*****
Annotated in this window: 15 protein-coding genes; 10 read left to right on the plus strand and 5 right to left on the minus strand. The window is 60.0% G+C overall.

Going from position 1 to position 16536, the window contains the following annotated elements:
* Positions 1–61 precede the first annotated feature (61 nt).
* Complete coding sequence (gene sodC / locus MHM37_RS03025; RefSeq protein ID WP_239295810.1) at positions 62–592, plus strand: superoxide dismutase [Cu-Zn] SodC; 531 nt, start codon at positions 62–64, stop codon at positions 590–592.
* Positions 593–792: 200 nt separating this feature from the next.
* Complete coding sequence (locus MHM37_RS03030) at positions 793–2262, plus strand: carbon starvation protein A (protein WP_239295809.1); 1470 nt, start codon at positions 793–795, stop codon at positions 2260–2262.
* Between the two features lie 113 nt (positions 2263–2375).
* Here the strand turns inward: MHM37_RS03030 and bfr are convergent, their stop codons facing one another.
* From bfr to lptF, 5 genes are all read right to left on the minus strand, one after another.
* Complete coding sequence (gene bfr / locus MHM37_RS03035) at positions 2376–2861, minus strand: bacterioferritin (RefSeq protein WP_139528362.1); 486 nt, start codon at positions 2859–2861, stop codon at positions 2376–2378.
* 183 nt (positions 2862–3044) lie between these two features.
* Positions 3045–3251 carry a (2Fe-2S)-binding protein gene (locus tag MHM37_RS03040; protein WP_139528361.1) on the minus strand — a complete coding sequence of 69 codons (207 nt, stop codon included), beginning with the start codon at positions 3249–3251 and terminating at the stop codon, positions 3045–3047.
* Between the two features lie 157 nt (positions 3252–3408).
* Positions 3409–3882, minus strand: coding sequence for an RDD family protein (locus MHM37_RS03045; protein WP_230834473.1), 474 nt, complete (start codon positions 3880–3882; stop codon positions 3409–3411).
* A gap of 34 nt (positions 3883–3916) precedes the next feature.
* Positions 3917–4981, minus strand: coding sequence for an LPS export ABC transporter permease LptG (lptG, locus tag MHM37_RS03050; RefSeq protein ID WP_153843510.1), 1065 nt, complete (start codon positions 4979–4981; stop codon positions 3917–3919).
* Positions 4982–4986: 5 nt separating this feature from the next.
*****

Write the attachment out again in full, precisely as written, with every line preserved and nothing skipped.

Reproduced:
Annotated in this window: 15 protein-coding genes; 10 read left to right on the plus strand and 5 right to left on the minus strand. The window is 60.0% G+C overall.

Going from position 1 to position 16536, the window contains the following annotated elements:
* Positions 1–61 precede the first annotated feature (61 nt).
* Complete coding sequence (gene sodC / locus MHM37_RS03025; RefSeq protein ID WP_239295810.1) at positions 62–592, plus strand: superoxide dismutase [Cu-Zn] SodC; 531 nt, start codon at positions 62–64, stop codon at positions 590–592.
* Positions 593–792: 200 nt separating this feature from the next.
* Complete coding sequence (locus MHM37_RS03030) at positions 793–2262, plus strand: carbon starvation protein A (protein WP_239295809.1); 1470 nt, start codon at positions 793–795, stop codon at positions 2260–2262.
* Between the two features lie 113 nt (positions 2263–2375).
* Here the strand turns inward: MHM37_RS03030 and bfr are convergent, their stop codons facing one another.
* From bfr to lptF, 5 genes are all read right to left on the minus strand, one after another.
* Complete coding sequence (gene bfr / locus MHM37_RS03035) at positions 2376–2861, minus strand: bacterioferritin (RefSeq protein WP_139528362.1); 486 nt, start codon at positions 2859–2861, stop codon at positions 2376–2378.
* 183 nt (positions 2862–3044) lie between these two features.
* Positions 3045–3251 carry a (2Fe-2S)-binding protein gene (locus tag MHM37_RS03040; protein WP_139528361.1) on the minus strand — a complete coding sequence of 69 codons (207 nt, stop codon included), beginning with the start codon at positions 3249–3251 and terminating at the stop codon, positions 3045–3047.
* Between the two features lie 157 nt (positions 3252–3408).
* Positions 3409–3882, minus strand: coding sequence for an RDD family protein (locus MHM37_RS03045; protein WP_230834473.1), 474 nt, complete (start codon positions 3880–3882; stop codon positions 3409–3411).
* A gap of 34 nt (positions 3883–3916) precedes the next feature.
* Positions 3917–4981, minus strand: coding sequence for an LPS export ABC transporter permease LptG (lptG, locus tag MHM37_RS03050; RefSeq protein ID WP_153843510.1), 1065 nt, complete (start codon positions 4979–4981; stop codon positions 3917–3919).
* Positions 4982–4986: 5 nt separating this feature from the next.